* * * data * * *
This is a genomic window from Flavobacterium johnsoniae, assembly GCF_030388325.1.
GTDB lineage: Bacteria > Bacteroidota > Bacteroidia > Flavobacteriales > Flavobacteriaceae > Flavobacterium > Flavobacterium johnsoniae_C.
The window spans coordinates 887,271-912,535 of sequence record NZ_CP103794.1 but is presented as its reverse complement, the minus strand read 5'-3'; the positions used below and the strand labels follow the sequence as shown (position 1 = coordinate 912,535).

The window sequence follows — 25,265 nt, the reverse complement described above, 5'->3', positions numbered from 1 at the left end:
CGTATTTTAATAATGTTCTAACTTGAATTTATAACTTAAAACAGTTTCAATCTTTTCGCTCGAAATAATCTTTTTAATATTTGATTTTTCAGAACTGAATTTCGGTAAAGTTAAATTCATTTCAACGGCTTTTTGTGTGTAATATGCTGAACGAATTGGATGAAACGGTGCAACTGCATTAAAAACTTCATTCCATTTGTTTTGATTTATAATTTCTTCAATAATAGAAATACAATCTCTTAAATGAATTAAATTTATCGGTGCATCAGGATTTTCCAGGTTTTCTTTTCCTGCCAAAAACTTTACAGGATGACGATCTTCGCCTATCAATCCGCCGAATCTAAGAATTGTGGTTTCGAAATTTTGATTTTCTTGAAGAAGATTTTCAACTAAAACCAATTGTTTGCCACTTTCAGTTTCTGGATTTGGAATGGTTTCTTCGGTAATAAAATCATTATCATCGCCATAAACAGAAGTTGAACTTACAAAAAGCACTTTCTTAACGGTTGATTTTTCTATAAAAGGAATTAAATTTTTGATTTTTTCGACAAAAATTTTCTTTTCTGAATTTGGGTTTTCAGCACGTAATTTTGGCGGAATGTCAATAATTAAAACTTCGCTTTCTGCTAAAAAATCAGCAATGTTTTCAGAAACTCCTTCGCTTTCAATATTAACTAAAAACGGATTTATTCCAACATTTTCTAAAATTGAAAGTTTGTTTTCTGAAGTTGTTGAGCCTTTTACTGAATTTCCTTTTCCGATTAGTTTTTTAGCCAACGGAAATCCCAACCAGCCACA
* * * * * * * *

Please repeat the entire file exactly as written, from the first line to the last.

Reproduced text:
This is a genomic window from Flavobacterium johnsoniae, assembly GCF_030388325.1.
GTDB lineage: Bacteria > Bacteroidota > Bacteroidia > Flavobacteriales > Flavobacteriaceae > Flavobacterium > Flavobacterium johnsoniae_C.
The window spans coordinates 887,271-912,535 of sequence record NZ_CP103794.1 but is presented as its reverse complement, the minus strand read 5'-3'; the positions used below and the strand labels follow the sequence as shown (position 1 = coordinate 912,535).

The window sequence follows — 25,265 nt, the reverse complement described above, 5'->3', positions numbered from 1 at the left end:
CGTATTTTAATAATGTTCTAACTTGAATTTATAACTTAAAACAGTTTCAATCTTTTCGCTCGAAATAATCTTTTTAATATTTGATTTTTCAGAACTGAATTTCGGTAAAGTTAAATTCATTTCAACGGCTTTTTGTGTGTAATATGCTGAACGAATTGGATGAAACGGTGCAACTGCATTAAAAACTTCATTCCATTTGTTTTGATTTATAATTTCTTCAATAATAGAAATACAATCTCTTAAATGAATTAAATTTATCGGTGCATCAGGATTTTCCAGGTTTTCTTTTCCTGCCAAAAACTTTACAGGATGACGATCTTCGCCTATCAATCCGCCGAATCTAAGAATTGTGGTTTCGAAATTTTGATTTTCTTGAAGAAGATTTTCAACTAAAACCAATTGTTTGCCACTTTCAGTTTCTGGATTTGGAATGGTTTCTTCGGTAATAAAATCATTATCATCGCCATAAACAGAAGTTGAACTTACAAAAAGCACTTTCTTAACGGTTGATTTTTCTATAAAAGGAATTAAATTTTTGATTTTTTCGACAAAAATTTTCTTTTCTGAATTTGGGTTTTCAGCACGTAATTTTGGCGGAATGTCAATAATTAAAACTTCGCTTTCTGCTAAAAAATCAGCAATGTTTTCAGAAACTCCTTCGCTTTCAATATTAACTAAAAACGGATTTATTCCAACATTTTCTAAAATTGAAAGTTTGTTTTCTGAAGTTGTTGAGCCTTTTACTGAATTTCCTTTTCCGATTAGTTTTTTAGCCAACGGAAATCCCAACCAGCCACA